Two years ago, at our Convergence conference, radio heard the term "connected car" for the first time on one of our panels. Our connected car discussion last June led me to write an impassioned editorial about the possibility of the dashboard's being without AM or FM in the future. Of course, radio's competitors spread that editorial to every advertiser in America, and the issue suddenly became top-of-mind.
I want nothing more than to see our industry succeed in the future, so I decided something more had to happen to assure radio's solid presence in the automotive dashboard. And that process would involve a dialogue between the automotive and radio industries. I also knew all the players needed to be present, including advertisers, OEMs, and online radio companies.
That event, the DASH conference, took place earlier this week in Detroit, thanks to the teams at Radio Ink, at Jacobs Media, and at Shuman Consulting Group, who partnered on the project. We also invited media partnerships with other industry associations and trade publications because we felt we needed everyone involved if this was to be a success.
Before the DASH conference, myself, Fred Jacobs, and Valerie Shuman arranged a private luncheon to begin the dialogue between radio and the automotive industry. We invited Greater Media CEO Peter Smyth and Entercom President/CEO David Field, as well as RAB President/CEO Erica Farber. We paired them together with representatives of three major automotive manufacturers: Julius Marchwicki, Ford Motor Co.'s Global Product Manager/SYNC AppLink; Wayne Powell, GM/SEE for Toyota Motor Engineering and Manufacturing, North America; and Greg Ross, Director of Product Strategy and Infotainment, Global Connected Consumer, General Motors.
After two days in a Detroit airport hotel, I'm here to report that the DASH conference was not only a huge success in attendance, it was a success in many other ways as well. Most importantly, it was a conversation among radio, Internet radio, advertisers, car dealers, OEMs, and the major automotive companies -- which were not only represented, they had people in attendance the whole time and embraced and welcomed the radio-industry interest in their strategies, were engaged in our dialogue, and listened with an open mind. One car manufacturer said onstage that this may be one of the most important events in history to keep consumers engaged with automobiles and the right audio strategy.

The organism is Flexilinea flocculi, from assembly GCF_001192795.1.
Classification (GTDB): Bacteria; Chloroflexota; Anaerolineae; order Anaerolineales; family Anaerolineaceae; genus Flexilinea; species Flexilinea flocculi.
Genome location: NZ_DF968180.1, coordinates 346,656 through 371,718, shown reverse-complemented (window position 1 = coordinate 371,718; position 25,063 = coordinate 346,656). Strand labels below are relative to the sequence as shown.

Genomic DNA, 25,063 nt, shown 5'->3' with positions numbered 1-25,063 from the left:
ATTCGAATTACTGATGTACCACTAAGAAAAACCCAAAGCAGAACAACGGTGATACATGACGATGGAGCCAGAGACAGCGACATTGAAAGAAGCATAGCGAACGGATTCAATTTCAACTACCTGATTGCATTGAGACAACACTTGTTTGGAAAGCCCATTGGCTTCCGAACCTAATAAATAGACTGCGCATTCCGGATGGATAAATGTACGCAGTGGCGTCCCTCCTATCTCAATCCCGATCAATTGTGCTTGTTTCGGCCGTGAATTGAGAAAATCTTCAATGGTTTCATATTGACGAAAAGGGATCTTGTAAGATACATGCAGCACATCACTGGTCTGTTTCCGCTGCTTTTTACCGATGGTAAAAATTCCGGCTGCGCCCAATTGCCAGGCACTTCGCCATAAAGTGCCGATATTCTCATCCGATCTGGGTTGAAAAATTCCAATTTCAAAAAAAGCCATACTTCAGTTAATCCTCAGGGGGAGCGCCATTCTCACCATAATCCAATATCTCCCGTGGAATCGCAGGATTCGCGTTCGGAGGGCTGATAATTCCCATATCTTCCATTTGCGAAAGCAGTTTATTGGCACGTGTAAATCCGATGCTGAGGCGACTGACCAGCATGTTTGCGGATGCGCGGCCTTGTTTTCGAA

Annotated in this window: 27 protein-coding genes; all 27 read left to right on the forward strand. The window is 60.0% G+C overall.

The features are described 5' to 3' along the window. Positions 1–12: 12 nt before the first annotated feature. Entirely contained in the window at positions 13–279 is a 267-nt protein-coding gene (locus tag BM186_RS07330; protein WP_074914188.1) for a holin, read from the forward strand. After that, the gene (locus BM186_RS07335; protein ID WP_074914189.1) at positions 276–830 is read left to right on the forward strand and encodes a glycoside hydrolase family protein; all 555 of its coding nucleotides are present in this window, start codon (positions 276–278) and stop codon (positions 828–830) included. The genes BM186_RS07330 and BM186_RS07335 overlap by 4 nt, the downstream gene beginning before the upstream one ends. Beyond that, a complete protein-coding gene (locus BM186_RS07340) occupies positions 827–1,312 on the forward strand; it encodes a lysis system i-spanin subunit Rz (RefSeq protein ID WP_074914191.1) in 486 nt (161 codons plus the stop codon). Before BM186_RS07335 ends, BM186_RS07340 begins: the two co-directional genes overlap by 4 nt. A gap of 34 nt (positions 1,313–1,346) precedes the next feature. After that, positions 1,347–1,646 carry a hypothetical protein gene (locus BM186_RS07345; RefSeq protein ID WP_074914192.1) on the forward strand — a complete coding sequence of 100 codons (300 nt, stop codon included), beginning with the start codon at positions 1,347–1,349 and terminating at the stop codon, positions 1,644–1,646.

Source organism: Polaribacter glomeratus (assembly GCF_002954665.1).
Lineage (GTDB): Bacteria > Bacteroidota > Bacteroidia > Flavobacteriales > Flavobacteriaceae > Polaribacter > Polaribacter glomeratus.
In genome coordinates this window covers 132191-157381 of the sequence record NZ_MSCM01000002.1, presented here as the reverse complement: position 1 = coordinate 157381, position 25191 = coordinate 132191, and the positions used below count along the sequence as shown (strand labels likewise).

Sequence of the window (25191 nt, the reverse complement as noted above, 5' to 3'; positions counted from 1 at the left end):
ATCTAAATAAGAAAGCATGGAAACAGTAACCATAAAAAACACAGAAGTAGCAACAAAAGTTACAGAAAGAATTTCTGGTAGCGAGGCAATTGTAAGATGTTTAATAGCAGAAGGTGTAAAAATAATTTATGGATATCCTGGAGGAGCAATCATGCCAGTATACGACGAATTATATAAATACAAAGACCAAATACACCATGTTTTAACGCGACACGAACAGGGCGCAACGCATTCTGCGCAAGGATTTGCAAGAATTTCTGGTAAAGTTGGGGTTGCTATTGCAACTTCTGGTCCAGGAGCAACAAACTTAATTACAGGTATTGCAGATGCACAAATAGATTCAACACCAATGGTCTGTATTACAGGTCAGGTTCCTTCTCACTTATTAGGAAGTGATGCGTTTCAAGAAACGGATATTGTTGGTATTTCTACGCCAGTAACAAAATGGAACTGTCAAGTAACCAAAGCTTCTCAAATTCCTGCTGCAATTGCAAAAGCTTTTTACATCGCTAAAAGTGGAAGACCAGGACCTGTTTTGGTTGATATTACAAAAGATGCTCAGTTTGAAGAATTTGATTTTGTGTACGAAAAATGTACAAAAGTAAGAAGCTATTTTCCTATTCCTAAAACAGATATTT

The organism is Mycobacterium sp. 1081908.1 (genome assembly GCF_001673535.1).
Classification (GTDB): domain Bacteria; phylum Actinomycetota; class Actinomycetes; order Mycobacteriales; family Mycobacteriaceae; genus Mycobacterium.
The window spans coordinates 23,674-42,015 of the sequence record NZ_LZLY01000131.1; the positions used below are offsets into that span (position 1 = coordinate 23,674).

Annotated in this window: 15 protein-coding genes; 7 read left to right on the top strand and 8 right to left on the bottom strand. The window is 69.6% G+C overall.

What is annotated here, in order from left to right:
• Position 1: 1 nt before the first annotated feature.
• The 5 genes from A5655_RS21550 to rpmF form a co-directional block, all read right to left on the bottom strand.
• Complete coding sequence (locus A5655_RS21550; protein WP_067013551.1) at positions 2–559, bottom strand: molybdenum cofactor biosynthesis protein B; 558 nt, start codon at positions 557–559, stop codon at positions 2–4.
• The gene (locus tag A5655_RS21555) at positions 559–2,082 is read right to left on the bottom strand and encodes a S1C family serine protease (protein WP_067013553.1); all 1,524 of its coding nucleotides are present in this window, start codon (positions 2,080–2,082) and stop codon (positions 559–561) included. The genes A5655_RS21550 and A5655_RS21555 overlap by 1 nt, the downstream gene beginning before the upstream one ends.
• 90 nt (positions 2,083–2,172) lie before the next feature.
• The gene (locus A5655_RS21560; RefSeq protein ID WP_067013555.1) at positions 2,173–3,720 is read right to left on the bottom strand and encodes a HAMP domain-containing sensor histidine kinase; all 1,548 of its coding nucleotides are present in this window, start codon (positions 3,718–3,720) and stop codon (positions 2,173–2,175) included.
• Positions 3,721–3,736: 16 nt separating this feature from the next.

It wasn't all rosy, however. Radio also got a dose of reality about how the connected car is changing listening habits. Edison Research's Larry Rosin stunned the room with a video created for the conference that showed consumers using connected cars and being interviewed about how they listen to audio in the car. Though the sample was small, the information took everyone by surprise as formerly loyal radio consumers discussed how their habits had changed. It was very clear that technology and available alternatives can have an effect on listening behavior.
We saw dashboards that had multiple presets allowing listeners to go from Pandora to NPR to and iTunes account in the same way they use radio presets now. We heard one young woman say, "Poor FM. I don't listen to it anymore because I don't have to," as she described how she used to listen in her old car and how her new car has her spending time with other alternatives. Others on the video explained how they use radio, and it was clear that the hands-free environment changes how they access radio. And the radio people in the audience saw clear evidence for how they need to talk to their audience to make sure their station ends up as one of the alternatives sought out in the connected car.
Rosin pointed out that these connected car drivers will listen to radio only when radio offers unique, compelling, live and local content they can't get anywhere else. One major advertiser, Fred Sattler, EVP/Managing Director for Initiative + in Los Angeles -- he controls advertising for Hyundai and Kia -- reinforced that radio won't hang on to advertisers unless it is offering live, local content. He said syndicated air personalities are not unique enough to the local town, the local dialogue, and the needs of the local community to interest him as an advertiser in a connected car environment. That means some radio companies today are moving away from radio's best remaining strength: unique local content.